A technology framework is a collection of things. It can include one or more architectures, technologies, concepts, models, and even sub-frameworks. The framework established by Web services is comprised of all of these parts.
Specifically, this framework is characterized by:
Another recommended addition to this list is the WS-I Basic Profile (introduced in Chapter 4 and further explained in later chapters). It provides standards and best practices that govern the usage of WSDL, SOAP, and UDDI features. Therefore, much of what the Web services framework is comprised of can be standardized by the Basic Profile.
In its entirety this technology framework is conceptually in alignment with the principles of service-orientation. To further explore this synergy, the next three sections are intentionally labeled to mirror the three sub-sections from Chapter 3 in which we first defined the parts of primitive SOA (Figure 5.1).
Figure 5.1. The structural relationship between sections in Chapters 3 and 5.
SUMMARY OF KEY POINTS
Part I: SOA and Web Services Fundamentals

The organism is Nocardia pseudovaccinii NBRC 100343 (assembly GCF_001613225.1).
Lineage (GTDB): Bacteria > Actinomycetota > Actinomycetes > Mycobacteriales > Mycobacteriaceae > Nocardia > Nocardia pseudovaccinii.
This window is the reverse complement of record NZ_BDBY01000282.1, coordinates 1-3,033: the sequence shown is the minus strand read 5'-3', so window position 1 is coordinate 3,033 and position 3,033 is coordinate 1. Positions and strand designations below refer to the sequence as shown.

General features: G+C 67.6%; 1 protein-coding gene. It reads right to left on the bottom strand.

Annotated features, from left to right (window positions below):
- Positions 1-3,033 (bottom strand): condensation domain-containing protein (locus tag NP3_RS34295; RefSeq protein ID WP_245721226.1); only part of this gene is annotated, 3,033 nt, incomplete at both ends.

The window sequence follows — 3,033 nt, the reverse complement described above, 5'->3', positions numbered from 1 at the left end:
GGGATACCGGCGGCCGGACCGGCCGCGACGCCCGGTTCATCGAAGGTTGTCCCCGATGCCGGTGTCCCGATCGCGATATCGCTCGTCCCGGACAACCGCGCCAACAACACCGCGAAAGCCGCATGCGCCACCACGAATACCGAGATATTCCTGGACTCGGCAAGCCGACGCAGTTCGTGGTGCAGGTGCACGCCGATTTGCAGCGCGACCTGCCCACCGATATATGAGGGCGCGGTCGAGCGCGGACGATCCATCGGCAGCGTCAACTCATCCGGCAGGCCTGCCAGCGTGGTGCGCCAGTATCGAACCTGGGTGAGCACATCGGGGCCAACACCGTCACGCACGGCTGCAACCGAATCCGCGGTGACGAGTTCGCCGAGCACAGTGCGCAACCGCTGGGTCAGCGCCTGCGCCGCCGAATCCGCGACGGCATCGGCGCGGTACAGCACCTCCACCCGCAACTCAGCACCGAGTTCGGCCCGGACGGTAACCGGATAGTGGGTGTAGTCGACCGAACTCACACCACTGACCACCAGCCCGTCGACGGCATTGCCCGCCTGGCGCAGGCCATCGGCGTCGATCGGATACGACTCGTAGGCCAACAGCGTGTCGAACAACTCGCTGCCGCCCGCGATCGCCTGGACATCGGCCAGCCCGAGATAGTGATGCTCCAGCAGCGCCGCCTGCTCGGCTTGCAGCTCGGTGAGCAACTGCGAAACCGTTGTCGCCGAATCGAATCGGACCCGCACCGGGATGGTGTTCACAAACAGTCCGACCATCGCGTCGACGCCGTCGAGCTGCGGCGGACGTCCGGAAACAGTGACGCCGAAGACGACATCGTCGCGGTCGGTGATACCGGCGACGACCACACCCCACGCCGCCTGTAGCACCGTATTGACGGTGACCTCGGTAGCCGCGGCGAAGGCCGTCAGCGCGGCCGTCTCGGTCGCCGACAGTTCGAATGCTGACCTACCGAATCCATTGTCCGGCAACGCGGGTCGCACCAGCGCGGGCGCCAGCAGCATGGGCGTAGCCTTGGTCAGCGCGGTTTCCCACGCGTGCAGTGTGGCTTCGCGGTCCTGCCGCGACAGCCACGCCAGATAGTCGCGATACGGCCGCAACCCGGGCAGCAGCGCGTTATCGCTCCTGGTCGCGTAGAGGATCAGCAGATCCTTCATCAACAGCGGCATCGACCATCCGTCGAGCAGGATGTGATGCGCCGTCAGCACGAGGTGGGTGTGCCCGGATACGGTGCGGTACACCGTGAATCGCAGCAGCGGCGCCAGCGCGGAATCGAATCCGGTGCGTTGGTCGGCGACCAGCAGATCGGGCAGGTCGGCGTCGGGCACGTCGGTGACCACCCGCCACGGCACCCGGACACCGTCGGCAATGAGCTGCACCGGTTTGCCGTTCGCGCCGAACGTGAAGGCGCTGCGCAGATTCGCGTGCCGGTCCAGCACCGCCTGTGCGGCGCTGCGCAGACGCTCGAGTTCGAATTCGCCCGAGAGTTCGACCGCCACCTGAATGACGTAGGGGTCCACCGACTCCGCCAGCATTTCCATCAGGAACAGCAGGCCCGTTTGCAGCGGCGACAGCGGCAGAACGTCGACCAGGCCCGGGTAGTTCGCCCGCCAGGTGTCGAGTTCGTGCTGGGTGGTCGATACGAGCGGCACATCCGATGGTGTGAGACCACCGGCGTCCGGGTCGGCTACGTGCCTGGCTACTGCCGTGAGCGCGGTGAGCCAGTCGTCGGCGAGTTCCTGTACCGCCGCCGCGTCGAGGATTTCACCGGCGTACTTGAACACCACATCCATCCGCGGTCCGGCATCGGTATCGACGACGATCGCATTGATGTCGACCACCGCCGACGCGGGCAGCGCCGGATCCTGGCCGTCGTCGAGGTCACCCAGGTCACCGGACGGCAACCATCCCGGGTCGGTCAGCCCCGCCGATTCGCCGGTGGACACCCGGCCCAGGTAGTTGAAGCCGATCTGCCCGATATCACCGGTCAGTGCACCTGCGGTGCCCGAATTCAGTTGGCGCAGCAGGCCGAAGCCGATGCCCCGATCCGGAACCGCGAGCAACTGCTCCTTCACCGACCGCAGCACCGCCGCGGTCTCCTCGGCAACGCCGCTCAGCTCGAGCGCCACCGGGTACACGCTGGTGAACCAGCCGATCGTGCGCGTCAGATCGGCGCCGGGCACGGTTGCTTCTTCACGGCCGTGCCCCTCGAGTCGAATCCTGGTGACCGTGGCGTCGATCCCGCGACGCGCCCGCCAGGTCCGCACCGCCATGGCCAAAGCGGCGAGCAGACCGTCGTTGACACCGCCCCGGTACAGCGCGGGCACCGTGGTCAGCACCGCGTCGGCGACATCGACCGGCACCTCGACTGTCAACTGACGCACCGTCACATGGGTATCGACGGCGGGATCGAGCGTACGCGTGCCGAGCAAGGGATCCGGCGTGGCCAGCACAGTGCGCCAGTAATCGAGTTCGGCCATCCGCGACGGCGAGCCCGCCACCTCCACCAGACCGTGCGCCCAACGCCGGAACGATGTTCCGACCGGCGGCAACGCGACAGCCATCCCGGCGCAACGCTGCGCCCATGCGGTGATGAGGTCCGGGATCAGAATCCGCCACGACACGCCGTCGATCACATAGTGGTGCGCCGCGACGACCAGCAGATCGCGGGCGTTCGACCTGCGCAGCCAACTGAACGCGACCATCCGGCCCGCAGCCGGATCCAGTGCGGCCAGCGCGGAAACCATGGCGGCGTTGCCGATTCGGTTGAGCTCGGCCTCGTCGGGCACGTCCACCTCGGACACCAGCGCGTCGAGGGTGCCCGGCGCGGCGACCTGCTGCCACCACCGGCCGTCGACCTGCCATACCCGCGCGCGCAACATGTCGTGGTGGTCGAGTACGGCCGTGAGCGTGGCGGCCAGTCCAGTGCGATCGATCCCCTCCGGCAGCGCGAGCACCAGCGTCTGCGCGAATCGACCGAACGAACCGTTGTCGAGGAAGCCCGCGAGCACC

The Evolution of SOA
Web Services and Primitive SOA
Part II: SOA and WS-* Extensions
Web Services and Contemporary SOA (Part I: Activity Management and Composition)
Web Services and Contemporary SOA (Part II: Advanced Messaging, Metadata, and Security)
Part III: SOA and Service-Orientation
Principles of Service-Orientation
Part IV: Building SOA (Planning and Analysis)
SOA Delivery Strategies
Service-Oriented Analysis (Part I: Introduction)
Service-Oriented Analysis (Part II: Service Modeling)
Part V: Building SOA (Technology and Design)
Service-Oriented Design (Part I: Introduction)
Service-Oriented Design (Part II: SOA Composition Guidelines)
Service-Oriented Design (Part III: Service Design)
Service-Oriented Design (Part IV: Business Process Design)
Fundamental WS-* Extensions
Appendix A. Case Studies: Conclusion